The Phenix Hotel was constructed in 1857, replacing a previous building which was destroyed by fire in December 1856.  On this building, there was originally a mansard roof on top of the fifth floor. This rook was replaced in 1947 with a flat roof.  This hotel was destroyed by a fire in 1950 and in 1954 the upper stories of the building were removed, leaving the present single-story structure.  This single story building now houses a CVS Pharmacy, which was the first floor of the Phenix Hotel. If you look at the front of the building, it looks like a CVS and there are no clues that it was once one of three very important hotels located on Concord’s Main Street.  However, from the National Park’s Register of Historic Places site, I found out that from the Phenix Avenue side of the building, there would still be evidence of the original hotel. On the south wall, there would be the original “rusticated” wood siding that would have a series of applied pilasters.  A pilaster can be described as a rectangular column that is built into a wall for either structural or decorative purposes. On the same wall, there would be five windows that are blocked, but would still have the wood moldings over and under the windows. The windows are also three different sizes. On the east side (back side) of the building, it will still appear to be two-storied, constructed from both granite and concrete blocks and bricks.  There will also be evidence of the arched windows, although those too will be filled in with bricks.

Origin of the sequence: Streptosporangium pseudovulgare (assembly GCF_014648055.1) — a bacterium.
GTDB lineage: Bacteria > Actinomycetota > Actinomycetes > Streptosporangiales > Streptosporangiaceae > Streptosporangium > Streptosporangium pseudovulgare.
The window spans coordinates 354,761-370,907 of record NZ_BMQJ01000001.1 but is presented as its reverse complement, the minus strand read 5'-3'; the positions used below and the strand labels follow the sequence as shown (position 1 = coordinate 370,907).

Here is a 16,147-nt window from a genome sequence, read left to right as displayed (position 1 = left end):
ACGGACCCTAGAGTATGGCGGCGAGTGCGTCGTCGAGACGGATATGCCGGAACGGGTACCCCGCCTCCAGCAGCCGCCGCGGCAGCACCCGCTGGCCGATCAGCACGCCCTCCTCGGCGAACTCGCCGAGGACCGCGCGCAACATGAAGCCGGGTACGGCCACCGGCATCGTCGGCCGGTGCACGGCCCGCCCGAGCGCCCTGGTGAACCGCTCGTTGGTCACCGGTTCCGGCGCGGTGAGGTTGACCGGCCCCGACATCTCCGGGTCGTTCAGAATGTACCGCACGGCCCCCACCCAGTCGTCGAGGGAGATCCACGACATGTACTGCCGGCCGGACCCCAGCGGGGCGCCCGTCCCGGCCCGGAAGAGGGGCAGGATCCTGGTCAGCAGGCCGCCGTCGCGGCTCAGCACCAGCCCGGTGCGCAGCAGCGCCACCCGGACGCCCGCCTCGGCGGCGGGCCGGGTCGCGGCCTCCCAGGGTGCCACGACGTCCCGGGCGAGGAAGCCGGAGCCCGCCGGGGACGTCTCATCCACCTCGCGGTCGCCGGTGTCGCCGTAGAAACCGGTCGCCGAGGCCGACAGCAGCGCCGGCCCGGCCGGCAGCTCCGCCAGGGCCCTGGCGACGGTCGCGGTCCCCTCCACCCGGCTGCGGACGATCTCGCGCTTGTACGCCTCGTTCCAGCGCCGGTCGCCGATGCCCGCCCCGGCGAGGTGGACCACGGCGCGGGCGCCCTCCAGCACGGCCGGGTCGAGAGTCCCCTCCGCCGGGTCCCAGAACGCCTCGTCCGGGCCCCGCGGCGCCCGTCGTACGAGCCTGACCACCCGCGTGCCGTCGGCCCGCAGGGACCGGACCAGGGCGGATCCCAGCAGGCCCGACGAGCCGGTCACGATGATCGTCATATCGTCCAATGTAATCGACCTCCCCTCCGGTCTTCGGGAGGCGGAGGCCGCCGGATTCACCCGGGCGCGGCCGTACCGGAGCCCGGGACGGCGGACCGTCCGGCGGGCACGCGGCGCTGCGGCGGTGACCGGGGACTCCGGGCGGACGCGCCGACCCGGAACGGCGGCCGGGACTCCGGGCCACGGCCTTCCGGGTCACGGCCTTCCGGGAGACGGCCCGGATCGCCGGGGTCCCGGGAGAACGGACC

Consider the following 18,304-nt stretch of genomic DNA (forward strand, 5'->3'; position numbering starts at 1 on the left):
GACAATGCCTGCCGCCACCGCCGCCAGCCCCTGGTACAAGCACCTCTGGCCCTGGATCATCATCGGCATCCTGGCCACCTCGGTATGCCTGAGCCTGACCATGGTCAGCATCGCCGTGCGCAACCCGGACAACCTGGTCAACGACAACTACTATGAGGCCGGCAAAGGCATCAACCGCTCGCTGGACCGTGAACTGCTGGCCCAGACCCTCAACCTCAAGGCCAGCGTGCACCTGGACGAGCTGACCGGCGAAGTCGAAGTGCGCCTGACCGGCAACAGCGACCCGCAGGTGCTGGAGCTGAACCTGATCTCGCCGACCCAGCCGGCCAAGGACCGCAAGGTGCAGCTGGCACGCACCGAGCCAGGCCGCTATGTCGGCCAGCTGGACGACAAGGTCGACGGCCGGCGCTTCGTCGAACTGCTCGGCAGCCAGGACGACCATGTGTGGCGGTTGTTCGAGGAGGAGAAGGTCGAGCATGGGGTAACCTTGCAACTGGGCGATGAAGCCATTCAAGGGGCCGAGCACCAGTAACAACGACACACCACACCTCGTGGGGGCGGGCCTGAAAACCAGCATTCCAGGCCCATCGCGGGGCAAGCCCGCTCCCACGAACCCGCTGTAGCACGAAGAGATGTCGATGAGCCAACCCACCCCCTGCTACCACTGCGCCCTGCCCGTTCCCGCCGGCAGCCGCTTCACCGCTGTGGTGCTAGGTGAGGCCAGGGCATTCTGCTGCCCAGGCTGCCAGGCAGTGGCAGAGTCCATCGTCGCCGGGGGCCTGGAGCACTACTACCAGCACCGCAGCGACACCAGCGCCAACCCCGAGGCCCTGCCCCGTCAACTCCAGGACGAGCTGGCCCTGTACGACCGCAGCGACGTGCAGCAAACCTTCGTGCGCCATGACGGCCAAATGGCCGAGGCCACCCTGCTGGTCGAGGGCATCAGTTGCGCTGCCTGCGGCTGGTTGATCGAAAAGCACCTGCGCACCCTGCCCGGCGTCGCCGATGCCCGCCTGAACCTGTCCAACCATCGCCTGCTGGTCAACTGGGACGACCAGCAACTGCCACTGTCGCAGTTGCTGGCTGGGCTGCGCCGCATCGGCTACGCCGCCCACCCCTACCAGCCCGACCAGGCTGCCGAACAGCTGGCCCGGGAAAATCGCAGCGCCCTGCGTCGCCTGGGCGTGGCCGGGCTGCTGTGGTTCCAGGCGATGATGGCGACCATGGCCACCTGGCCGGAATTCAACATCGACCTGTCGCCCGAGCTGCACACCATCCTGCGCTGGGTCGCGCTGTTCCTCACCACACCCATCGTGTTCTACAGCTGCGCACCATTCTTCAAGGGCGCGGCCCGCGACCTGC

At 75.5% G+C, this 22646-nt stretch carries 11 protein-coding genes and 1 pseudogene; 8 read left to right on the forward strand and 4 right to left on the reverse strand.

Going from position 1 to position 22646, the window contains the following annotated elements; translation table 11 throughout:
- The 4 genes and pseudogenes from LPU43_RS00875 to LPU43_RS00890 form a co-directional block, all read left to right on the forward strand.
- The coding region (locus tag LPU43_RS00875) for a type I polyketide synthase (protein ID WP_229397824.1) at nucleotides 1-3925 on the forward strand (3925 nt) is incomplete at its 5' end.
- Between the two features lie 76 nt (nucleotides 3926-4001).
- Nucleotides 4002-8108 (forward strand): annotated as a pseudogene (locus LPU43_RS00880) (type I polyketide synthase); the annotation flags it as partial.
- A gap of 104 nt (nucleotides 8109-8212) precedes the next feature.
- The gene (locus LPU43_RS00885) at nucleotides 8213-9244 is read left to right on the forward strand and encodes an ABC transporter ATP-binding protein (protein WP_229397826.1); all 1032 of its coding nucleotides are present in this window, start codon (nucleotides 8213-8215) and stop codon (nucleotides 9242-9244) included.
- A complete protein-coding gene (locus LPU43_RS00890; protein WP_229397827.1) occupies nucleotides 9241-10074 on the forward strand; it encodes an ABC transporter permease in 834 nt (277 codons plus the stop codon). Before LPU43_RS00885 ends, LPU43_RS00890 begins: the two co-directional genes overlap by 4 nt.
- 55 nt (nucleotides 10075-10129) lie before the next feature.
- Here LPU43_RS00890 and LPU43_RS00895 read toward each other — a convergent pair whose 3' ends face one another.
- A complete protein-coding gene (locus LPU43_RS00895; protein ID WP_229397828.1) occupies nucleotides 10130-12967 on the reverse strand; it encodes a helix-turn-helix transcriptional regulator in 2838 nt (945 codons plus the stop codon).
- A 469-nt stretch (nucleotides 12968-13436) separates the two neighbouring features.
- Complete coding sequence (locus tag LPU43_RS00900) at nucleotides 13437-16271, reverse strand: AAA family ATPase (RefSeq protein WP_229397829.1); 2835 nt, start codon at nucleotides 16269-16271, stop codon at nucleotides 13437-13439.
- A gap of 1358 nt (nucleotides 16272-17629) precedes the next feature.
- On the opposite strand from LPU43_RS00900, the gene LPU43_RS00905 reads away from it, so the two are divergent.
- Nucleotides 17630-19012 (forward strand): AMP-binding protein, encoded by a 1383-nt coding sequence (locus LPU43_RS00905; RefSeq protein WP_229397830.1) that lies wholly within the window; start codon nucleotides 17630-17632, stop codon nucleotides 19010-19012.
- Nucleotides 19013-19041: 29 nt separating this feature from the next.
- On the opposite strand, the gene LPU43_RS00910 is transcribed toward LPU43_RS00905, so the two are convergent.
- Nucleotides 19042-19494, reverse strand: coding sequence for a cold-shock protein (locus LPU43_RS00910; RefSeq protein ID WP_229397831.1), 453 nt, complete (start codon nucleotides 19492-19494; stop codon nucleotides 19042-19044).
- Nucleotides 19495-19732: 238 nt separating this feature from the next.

From the American Guide Series, written by the workers of the Federal Writers’ Project of the Works Progress Administration for the State of New Hampshire in 1938, I found out that when this book was published, the population of Concord was 25,228 and that there were seven hotels in the city.  In 1936, the Merrimack River’s flooding caused a third of the city to be totally flooded. Another interesting fact that I found out that connected Lowell to Concord New Hampshire was that a series of canals were also created to connect Concord New Hampshire to the Middlesex Canal, which went to Boston.  This enabled people to be able to trade goods easier. However, when the steam railroad connected Concord to Boston in 1842, people no longer used the canals for transportation.